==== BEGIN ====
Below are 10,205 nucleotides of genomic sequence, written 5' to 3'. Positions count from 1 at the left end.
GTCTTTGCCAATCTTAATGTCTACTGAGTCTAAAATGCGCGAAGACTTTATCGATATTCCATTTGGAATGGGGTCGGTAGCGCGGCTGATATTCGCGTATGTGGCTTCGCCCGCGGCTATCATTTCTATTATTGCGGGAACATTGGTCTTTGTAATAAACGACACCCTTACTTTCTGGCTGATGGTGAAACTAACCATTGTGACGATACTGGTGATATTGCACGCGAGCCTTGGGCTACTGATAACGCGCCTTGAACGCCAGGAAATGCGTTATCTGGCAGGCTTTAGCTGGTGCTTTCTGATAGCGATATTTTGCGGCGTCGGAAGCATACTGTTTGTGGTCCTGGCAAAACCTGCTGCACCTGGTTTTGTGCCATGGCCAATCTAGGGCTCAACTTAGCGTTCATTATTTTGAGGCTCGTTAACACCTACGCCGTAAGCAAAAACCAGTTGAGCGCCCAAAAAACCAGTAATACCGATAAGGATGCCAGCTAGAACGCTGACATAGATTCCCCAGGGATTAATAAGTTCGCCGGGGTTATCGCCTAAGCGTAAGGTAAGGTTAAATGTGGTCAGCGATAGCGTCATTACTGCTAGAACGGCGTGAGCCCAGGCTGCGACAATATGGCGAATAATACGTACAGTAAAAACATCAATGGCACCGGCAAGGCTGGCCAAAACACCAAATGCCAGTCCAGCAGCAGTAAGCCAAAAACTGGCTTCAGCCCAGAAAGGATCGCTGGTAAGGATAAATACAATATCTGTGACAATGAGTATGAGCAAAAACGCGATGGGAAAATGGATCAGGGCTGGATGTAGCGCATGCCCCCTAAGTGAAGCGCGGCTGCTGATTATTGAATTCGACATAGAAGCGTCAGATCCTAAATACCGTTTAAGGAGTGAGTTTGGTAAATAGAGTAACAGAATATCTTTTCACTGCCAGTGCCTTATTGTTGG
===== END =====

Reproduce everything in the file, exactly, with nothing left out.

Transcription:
Below are 10,205 nucleotides of genomic sequence, written 5' to 3'. Positions count from 1 at the left end.
GTCTTTGCCAATCTTAATGTCTACTGAGTCTAAAATGCGCGAAGACTTTATCGATATTCCATTTGGAATGGGGTCGGTAGCGCGGCTGATATTCGCGTATGTGGCTTCGCCCGCGGCTATCATTTCTATTATTGCGGGAACATTGGTCTTTGTAATAAACGACACCCTTACTTTCTGGCTGATGGTGAAACTAACCATTGTGACGATACTGGTGATATTGCACGCGAGCCTTGGGCTACTGATAACGCGCCTTGAACGCCAGGAAATGCGTTATCTGGCAGGCTTTAGCTGGTGCTTTCTGATAGCGATATTTTGCGGCGTCGGAAGCATACTGTTTGTGGTCCTGGCAAAACCTGCTGCACCTGGTTTTGTGCCATGGCCAATCTAGGGCTCAACTTAGCGTTCATTATTTTGAGGCTCGTTAACACCTACGCCGTAAGCAAAAACCAGTTGAGCGCCCAAAAAACCAGTAATACCGATAAGGATGCCAGCTAGAACGCTGACATAGATTCCCCAGGGATTAATAAGTTCGCCGGGGTTATCGCCTAAGCGTAAGGTAAGGTTAAATGTGGTCAGCGATAGCGTCATTACTGCTAGAACGGCGTGAGCCCAGGCTGCGACAATATGGCGAATAATACGTACAGTAAAAACATCAATGGCACCGGCAAGGCTGGCCAAAACACCAAATGCCAGTCCAGCAGCAGTAAGCCAAAAACTGGCTTCAGCCCAGAAAGGATCGCTGGTAAGGATAAATACAATATCTGTGACAATGAGTATGAGCAAAAACGCGATGGGAAAATGGATCAGGGCTGGATGTAGCGCATGCCCCCTAAGTGAAGCGCGGCTGCTGATTATTGAATTCGACATAGAAGCGTCAGATCCTAAATACCGTTTAAGGAGTGAGTTTGGTAAATAGAGTAACAGAATATCTTTTCACTGCCAGTGCCTTATTGTTGG